Diversity is a wonderful concept, I thought, and E pluribus unum, "Out of many, one," is one of the mottos proudly displayed on the Great Seal of the United States (and therefore on every dollar bill). But Americans still have a long way to go before they really understand the challenge posed to their country by radical Islam, a religion that rejects not only those core principles of the Enlightenment that so inspired the founding fathers, but also the very notion that the diverse many should become one united people. (p.144-145)
And in her discussion of the differences between Christian or Jewish schools and Muslim schools, Ms Ali writes:
It is important to remember that Muslim schools are different from so-called regular Christian or Jewish schools. By regular I mean schools that are Christian or Jewish in identity but have secular curricula. Muslim schools, by contrast, are more or less like madrassas, which emphasize religion more than any other subject. Students are taught to distance themselves from science and the values of freedom, individual responsibility and tolerance. The establishment of a Muslim school anywhere in the world, but especially in the West, gives Wahabis and other wealthy Muslim extremists an opportunity to isolate and indoctrinate vulnerable groups of children....
Veiled school girls are one very evident marker of the rise of revivalist, purist Islam, however. They are much less numerous in America than they are in most European cities, but their numbers are visible growing. And it is now a common sight to see young women in full-length dresses or robes and heavy headscarves, often pushing strollers, in the streets of American cities. The increase in the number of Muslims (whether they are tourists, American residents or citizens) determined to display their piety is both a measure of their conviction and a measure of growing attempts at social control of those Muslim women who might easily be distracted from the straight path. As more immigrants come to the United States from Muslim countries, they maintain enclaves of tradition that are far stronger than those of other, comparable immigrant groups. And as more dawa,  missionary work, is done by revivalist groups financed by Saudi Arabia, Muslims in America are becoming much more hard-line.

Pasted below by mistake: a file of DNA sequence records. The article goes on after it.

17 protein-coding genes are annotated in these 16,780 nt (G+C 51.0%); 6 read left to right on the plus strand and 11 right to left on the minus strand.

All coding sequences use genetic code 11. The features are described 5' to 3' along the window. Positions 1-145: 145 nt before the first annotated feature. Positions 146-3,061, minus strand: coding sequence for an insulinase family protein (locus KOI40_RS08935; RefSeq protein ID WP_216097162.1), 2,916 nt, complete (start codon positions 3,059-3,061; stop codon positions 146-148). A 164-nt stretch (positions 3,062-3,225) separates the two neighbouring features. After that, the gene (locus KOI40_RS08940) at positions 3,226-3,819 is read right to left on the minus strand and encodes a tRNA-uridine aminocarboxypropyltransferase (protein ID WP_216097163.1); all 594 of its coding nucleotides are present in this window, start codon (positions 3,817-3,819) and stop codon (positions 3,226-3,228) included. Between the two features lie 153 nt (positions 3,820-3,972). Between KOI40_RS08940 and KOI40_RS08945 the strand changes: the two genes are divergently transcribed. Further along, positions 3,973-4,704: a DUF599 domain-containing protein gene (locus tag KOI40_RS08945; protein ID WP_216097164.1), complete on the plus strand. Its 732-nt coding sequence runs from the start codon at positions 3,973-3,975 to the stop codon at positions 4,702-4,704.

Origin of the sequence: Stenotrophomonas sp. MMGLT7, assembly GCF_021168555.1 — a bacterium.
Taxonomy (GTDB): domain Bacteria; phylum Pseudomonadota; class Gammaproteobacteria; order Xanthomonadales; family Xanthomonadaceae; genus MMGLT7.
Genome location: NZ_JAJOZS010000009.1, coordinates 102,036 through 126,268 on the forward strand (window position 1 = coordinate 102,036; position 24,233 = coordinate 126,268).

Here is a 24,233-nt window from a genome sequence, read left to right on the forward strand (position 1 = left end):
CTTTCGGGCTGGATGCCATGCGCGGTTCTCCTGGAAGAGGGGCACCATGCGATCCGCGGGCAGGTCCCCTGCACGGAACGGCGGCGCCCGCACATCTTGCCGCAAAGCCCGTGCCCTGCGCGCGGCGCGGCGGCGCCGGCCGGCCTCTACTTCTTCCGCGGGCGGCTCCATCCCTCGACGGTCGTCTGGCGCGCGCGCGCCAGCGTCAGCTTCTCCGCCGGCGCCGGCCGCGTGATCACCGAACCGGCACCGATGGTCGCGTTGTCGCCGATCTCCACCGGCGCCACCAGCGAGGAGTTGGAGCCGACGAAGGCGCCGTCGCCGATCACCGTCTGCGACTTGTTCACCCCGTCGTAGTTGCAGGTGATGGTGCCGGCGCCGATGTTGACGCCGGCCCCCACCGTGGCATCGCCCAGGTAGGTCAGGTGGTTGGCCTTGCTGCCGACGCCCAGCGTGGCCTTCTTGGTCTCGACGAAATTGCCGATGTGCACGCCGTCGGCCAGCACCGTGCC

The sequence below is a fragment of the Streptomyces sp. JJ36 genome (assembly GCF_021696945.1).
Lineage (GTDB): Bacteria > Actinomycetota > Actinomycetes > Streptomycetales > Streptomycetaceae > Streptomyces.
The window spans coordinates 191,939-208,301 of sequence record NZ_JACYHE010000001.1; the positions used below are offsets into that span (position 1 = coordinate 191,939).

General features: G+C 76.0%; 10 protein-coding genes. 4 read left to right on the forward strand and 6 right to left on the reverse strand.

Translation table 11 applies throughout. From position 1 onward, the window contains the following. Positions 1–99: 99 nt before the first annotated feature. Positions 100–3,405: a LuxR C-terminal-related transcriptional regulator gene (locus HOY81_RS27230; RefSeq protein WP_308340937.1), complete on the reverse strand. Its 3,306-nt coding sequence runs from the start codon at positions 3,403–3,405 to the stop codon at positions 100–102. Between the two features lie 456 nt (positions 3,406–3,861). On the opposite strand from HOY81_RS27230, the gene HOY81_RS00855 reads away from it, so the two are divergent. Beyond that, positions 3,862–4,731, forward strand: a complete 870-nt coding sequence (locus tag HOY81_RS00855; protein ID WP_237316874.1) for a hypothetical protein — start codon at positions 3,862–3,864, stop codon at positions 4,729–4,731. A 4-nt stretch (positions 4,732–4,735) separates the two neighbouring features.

Probably half the mosques in America have received Saudi money, and many (perhaps most) teachers and preachers of Islam have been supported by Saudi charities such as the Muslim World League. Through the Islamic Society of North America, Muslim student associations, the Islamic Circle of North America, and the Saudi-sponsored World Muslim League, the Saudis have financed summer camps for children, institutes for training imams, the distribution of Islamic literature, mosque building, lectures and dawa work through the United States. (Ayaan Hirsi Ali, Nomad, p.137-138)
Clearly, there is a significant disconnect between the American official policy and practice of  "not attacking or disdaining Islam" and the Islamic radical movement to eventually impose Shari'a throughout the world.
Ms Ali points sadly to Christian leaders such as the Archbishop of Canterbury whom, she says in her book, Nomad, see the imposition of Shari'a in Great Britain as inevitable. She, like us, is appalled at such a view. However, she criticises schools and churches for being too polite to challenge the belief of Muslim children and their parents. "Textbooks gloss over the fundamentally unjust rules of Islam and present it as a peaceful religion. Institutions of reason must cast off there self-imposed blinkers and reinvest in developing the ability to think critically, no matter how impolite some people may find the results." (p.xix, Nomad)